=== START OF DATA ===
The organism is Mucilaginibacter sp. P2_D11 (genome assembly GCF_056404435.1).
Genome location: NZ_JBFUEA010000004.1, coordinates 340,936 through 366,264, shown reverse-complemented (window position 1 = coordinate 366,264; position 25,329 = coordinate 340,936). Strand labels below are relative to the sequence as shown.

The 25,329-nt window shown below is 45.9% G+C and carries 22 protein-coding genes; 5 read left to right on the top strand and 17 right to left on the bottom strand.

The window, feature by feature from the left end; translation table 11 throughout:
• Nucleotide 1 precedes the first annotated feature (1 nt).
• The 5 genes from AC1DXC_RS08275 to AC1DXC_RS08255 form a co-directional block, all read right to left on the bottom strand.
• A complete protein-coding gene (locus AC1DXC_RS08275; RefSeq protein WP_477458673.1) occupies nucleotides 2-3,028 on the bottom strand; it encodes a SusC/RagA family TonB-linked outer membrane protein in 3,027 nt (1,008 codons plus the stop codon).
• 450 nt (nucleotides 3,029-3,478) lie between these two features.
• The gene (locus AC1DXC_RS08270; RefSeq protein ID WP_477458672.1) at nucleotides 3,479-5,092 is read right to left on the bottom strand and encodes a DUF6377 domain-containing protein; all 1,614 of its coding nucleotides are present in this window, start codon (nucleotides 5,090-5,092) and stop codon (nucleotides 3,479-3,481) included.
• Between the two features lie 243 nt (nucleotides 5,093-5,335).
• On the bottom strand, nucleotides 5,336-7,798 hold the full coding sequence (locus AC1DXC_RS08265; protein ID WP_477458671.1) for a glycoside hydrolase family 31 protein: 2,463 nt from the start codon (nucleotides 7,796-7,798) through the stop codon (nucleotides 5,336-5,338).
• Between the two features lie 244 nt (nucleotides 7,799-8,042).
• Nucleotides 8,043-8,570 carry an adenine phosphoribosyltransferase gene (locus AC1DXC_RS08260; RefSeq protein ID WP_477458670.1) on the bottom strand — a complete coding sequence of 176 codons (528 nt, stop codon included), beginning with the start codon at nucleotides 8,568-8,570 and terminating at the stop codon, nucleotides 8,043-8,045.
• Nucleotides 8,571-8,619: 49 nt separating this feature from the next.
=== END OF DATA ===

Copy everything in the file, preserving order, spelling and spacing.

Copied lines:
The organism is Mucilaginibacter sp. P2_D11 (genome assembly GCF_056404435.1).
Genome location: NZ_JBFUEA010000004.1, coordinates 340,936 through 366,264, shown reverse-complemented (window position 1 = coordinate 366,264; position 25,329 = coordinate 340,936). Strand labels below are relative to the sequence as shown.

The 25,329-nt window shown below is 45.9% G+C and carries 22 protein-coding genes; 5 read left to right on the top strand and 17 right to left on the bottom strand.

The window, feature by feature from the left end; translation table 11 throughout:
• Nucleotide 1 precedes the first annotated feature (1 nt).
• The 5 genes from AC1DXC_RS08275 to AC1DXC_RS08255 form a co-directional block, all read right to left on the bottom strand.
• A complete protein-coding gene (locus AC1DXC_RS08275; RefSeq protein WP_477458673.1) occupies nucleotides 2-3,028 on the bottom strand; it encodes a SusC/RagA family TonB-linked outer membrane protein in 3,027 nt (1,008 codons plus the stop codon).
• 450 nt (nucleotides 3,029-3,478) lie between these two features.
• The gene (locus AC1DXC_RS08270; RefSeq protein ID WP_477458672.1) at nucleotides 3,479-5,092 is read right to left on the bottom strand and encodes a DUF6377 domain-containing protein; all 1,614 of its coding nucleotides are present in this window, start codon (nucleotides 5,090-5,092) and stop codon (nucleotides 3,479-3,481) included.
• Between the two features lie 243 nt (nucleotides 5,093-5,335).
• On the bottom strand, nucleotides 5,336-7,798 hold the full coding sequence (locus AC1DXC_RS08265; protein ID WP_477458671.1) for a glycoside hydrolase family 31 protein: 2,463 nt from the start codon (nucleotides 7,796-7,798) through the stop codon (nucleotides 5,336-5,338).
• Between the two features lie 244 nt (nucleotides 7,799-8,042).
• Nucleotides 8,043-8,570 carry an adenine phosphoribosyltransferase gene (locus AC1DXC_RS08260; RefSeq protein ID WP_477458670.1) on the bottom strand — a complete coding sequence of 176 codons (528 nt, stop codon included), beginning with the start codon at nucleotides 8,568-8,570 and terminating at the stop codon, nucleotides 8,043-8,045.
• Nucleotides 8,571-8,619: 49 nt separating this feature from the next.